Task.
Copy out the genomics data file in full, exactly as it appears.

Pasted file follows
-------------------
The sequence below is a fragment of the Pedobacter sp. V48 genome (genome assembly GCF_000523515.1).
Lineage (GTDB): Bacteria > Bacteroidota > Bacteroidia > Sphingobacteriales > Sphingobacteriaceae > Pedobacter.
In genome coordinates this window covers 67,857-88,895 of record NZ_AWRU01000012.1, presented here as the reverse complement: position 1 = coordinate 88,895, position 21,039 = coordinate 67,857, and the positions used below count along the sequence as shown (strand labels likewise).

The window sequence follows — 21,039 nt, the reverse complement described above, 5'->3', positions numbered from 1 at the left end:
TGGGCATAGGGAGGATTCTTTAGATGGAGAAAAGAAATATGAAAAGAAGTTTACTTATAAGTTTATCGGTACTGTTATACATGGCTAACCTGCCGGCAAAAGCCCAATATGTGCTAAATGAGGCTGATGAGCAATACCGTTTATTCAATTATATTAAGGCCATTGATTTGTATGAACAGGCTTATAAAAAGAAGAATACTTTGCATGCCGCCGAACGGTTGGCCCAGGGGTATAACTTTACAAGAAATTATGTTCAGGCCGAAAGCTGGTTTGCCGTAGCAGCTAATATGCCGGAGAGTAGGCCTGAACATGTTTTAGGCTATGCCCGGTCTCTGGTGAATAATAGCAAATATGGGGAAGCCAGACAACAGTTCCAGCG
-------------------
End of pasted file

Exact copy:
The sequence below is a fragment of the Pedobacter sp. V48 genome (genome assembly GCF_000523515.1).
Lineage (GTDB): Bacteria > Bacteroidota > Bacteroidia > Sphingobacteriales > Sphingobacteriaceae > Pedobacter.
In genome coordinates this window covers 67,857-88,895 of record NZ_AWRU01000012.1, presented here as the reverse complement: position 1 = coordinate 88,895, position 21,039 = coordinate 67,857, and the positions used below count along the sequence as shown (strand labels likewise).

The window sequence follows — 21,039 nt, the reverse complement described above, 5'->3', positions numbered from 1 at the left end:
TGGGCATAGGGAGGATTCTTTAGATGGAGAAAAGAAATATGAAAAGAAGTTTACTTATAAGTTTATCGGTACTGTTATACATGGCTAACCTGCCGGCAAAAGCCCAATATGTGCTAAATGAGGCTGATGAGCAATACCGTTTATTCAATTATATTAAGGCCATTGATTTGTATGAACAGGCTTATAAAAAGAAGAATACTTTGCATGCCGCCGAACGGTTGGCCCAGGGGTATAACTTTACAAGAAATTATGTTCAGGCCGAAAGCTGGTTTGCCGTAGCAGCTAATATGCCGGAGAGTAGGCCTGAACATGTTTTAGGCTATGCCCGGTCTCTGGTGAATAATAGCAAATATGGGGAAGCCAGACAACAGTTCCAGCG